Hello there, fellow web designers. This video we're going to go from this to this. We're moving some background, adding some text, styling the text, looking at font families. We're going to look at padding from the outsides and the top. We're going to look at the difference between padding and margin. Whoa, loads to do in this video, let's jump in and get started.
So we want to put in our text, and get it kind of looking like this. So there's an h1, and then there's a P-tag. So let's grab the copy, I've put it in your Exercise Files. So find your Exercise Files, and in Project1, there's one cold Project1-Text, open it up in something. And yeah, got some stuff in here. So what we want is, ‘let's meat'. And let's bring in that first. All lower case, just for looks. You can add the upper case if you like. And then we'll bring that in, in a sec. Let's jump into VS code.
Where do we want it? I want it to be-- we're skipping the Nav, you'd be like, "Hey, let's do the Nav." We'll do the easy bits first and we'll move into-- we're building on our skills, let's say. So 'h1', tab, hit 'Return', and paste in that text. Save, let's have a little look in the browser. There it is, 'let's meat'. Let's add the P-tag, and let's grab the text. Copy, and paste it in. Now this brings up a good point. So let's save it and preview, make sure it works. There you go, it's in there.
Now in Code view this can-- whether you like it or not, I'll show you something that I do. So the text kind of goes off, and see down the bottom here, there's lots of text, so you have to kind of scroll across. It's up to you whether you want to leave it like that, because I feel like this is-- there's pros and cons for both. I'm going to delete that, so the P-tag, I'm hitting my 'Delete' key, because there you go, it's all on one line. There you go, nice, like the h1, it's a P-tag, all on one line. You might like that.
A lot of people, me included, I flip and flop, so I'll show you both. Is I want there to wrap around. One thing I want you to notice is that every new line starts with a new number, and that makes it quite clear. So on line 22, even though it's quite long, it's all on line 22, but if I go to 'View', and I do this one here, 'Toggle Word Wrap', can you see, it opens up a gap in numbering, because that's technically still that next line, but it's just kind of wrapping it around, because it depends on how wide the spacing is. You get what I mean? It's up to you, I'm going to wrap mine but you might not like that. It's easier to turn it off by clicking that exact same button.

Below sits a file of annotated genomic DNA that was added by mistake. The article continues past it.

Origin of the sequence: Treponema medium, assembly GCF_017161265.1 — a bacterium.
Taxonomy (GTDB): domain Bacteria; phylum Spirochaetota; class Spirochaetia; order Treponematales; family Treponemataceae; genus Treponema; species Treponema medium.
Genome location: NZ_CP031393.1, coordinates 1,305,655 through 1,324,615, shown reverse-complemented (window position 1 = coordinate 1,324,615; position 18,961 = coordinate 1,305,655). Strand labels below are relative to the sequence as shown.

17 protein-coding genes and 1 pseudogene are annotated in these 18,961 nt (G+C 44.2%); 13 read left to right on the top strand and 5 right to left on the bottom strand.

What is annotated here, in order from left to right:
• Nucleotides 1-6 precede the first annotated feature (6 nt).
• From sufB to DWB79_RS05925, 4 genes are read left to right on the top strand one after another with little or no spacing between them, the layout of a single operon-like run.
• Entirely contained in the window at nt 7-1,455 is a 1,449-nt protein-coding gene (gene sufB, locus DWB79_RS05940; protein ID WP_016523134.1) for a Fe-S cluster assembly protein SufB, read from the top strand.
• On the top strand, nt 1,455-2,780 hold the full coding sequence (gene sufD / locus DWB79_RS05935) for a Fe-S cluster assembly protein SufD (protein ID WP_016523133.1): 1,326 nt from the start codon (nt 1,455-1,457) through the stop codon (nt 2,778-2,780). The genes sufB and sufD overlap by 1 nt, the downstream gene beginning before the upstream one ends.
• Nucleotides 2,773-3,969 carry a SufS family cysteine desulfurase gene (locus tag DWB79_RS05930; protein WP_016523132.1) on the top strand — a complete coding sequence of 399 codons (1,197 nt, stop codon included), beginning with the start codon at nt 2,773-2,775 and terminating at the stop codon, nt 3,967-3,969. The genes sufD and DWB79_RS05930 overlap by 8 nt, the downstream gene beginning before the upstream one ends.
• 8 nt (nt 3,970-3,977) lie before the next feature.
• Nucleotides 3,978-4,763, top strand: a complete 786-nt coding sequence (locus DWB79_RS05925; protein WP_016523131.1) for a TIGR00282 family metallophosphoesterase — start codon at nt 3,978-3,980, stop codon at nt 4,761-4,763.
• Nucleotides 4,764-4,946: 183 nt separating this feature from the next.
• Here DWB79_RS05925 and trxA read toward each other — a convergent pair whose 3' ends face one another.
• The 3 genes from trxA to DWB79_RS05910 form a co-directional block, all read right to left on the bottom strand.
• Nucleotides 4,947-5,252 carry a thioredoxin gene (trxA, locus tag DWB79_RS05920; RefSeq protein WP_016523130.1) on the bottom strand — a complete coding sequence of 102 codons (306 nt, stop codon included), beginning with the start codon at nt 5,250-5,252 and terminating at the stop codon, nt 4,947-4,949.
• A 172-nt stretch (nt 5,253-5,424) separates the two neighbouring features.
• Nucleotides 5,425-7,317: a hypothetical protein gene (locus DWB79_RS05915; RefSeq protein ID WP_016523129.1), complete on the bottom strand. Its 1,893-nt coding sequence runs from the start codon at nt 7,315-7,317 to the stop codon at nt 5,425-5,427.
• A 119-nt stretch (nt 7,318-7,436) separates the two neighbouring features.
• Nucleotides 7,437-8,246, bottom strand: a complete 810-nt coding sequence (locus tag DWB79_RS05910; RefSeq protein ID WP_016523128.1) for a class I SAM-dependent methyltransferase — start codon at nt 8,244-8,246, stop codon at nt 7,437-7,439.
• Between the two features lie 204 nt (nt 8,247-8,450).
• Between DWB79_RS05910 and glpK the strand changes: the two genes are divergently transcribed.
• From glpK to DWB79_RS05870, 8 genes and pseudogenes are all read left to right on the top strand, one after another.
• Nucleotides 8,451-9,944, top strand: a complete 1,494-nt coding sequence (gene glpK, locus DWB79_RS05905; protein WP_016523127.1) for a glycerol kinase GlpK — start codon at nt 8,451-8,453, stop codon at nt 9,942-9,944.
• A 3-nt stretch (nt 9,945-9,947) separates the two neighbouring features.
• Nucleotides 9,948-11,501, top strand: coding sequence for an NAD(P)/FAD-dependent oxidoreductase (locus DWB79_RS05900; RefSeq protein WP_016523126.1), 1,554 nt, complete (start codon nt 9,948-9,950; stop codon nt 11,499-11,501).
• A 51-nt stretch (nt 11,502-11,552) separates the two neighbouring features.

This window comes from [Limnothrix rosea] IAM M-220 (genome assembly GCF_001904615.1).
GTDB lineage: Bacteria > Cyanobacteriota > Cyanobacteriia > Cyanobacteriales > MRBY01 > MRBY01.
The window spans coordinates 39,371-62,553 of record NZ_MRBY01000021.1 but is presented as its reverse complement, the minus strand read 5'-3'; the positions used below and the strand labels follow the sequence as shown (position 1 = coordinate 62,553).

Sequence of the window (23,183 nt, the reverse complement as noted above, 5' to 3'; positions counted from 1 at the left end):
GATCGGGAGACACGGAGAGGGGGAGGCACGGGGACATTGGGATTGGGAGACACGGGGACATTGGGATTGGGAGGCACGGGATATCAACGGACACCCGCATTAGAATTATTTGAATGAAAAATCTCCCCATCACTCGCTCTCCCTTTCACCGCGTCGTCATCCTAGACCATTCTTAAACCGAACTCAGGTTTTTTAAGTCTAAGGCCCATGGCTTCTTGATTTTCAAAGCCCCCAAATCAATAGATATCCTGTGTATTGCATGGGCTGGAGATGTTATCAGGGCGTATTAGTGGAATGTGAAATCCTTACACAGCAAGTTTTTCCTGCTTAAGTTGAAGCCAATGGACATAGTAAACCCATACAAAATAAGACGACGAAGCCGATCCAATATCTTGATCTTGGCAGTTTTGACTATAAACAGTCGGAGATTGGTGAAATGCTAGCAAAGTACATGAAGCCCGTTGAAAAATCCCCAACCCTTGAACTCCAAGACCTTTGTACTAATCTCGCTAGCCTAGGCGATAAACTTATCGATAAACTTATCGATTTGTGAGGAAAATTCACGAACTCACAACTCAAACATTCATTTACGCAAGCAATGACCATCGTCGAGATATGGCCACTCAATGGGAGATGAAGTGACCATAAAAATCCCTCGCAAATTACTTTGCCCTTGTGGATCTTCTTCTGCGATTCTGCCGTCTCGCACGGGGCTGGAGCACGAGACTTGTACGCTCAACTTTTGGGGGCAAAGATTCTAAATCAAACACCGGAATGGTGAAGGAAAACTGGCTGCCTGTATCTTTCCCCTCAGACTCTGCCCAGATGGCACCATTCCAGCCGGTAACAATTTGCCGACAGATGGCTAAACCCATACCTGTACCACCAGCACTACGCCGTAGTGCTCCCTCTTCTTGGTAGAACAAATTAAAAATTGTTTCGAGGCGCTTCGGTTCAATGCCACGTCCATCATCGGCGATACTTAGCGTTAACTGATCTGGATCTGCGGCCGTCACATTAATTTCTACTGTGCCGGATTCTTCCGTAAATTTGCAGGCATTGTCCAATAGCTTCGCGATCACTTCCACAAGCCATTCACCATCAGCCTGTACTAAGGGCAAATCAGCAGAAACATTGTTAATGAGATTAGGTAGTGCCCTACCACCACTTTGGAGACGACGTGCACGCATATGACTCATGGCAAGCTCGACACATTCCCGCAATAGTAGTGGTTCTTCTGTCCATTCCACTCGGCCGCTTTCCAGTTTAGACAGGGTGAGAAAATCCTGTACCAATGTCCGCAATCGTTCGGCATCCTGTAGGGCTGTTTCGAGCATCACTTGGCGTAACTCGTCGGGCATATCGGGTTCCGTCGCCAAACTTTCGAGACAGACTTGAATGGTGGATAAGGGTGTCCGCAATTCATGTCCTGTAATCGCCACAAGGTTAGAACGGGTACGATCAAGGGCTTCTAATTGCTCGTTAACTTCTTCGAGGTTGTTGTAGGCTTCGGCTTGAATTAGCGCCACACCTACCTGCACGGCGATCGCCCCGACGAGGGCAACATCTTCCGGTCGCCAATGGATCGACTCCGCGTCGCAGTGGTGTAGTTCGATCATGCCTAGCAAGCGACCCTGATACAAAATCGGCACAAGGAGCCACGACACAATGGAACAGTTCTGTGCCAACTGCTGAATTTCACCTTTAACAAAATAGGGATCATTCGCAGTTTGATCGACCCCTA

All right, so now we need to style both of these guys and then add some padding, because that one's Bold, and it's White, and it's not Times New Roman, we're using Arial in this case. You can see, there's some padding in from the edges, whereas at the moment, you see it's running all the way along, plus we need to center it. So let's do all those things. So over here, in my CSS, h1. I'm going to put in curly braces. We're going to do-- we'll start with font size. When you're building it you're going to spend a lot more time going, "Oh, is it 40, or maybe 60?", and just testing, because I've made this class for you guys already, I already know it's 84 exactly. So let's test in the browser.
You'll get into the habit and then out of the habit, of just trying to do all of the styling, you'll go in here, you'll go, "Now, it needs some color of white." And then you do the next thing, and then the next thing without checking. Then you'll check and something will be totally wrong, and you will have no idea what part of your code you actually broke. So my advice, especially at the beginning is to do one thing, go check it, then come back in here and do another thing. In this case, kind of a big fun with this, that we haven't done yet is the Font family. So think of it as changing the Font or the Type from these default ones.
We're going to use the default ones for the moment, there's not very many, but we'll look at expanding that as we go through. So what I'm going to use is, with Arial. I'm going for Times New Roman to Arial, Helvetica, Sans Serif. Let's hit semicolon, save it, let's preview it, cool. So instead of it being Times New Roman-- Let me turn that off. I'll show you how I do that in a second. So Times New Roman with all the little feet, this is called a serifed font. So it has the little bits that hang out the side, and if I changed to Arial, see, no little feet. It's a Sans serifed, so without the feet.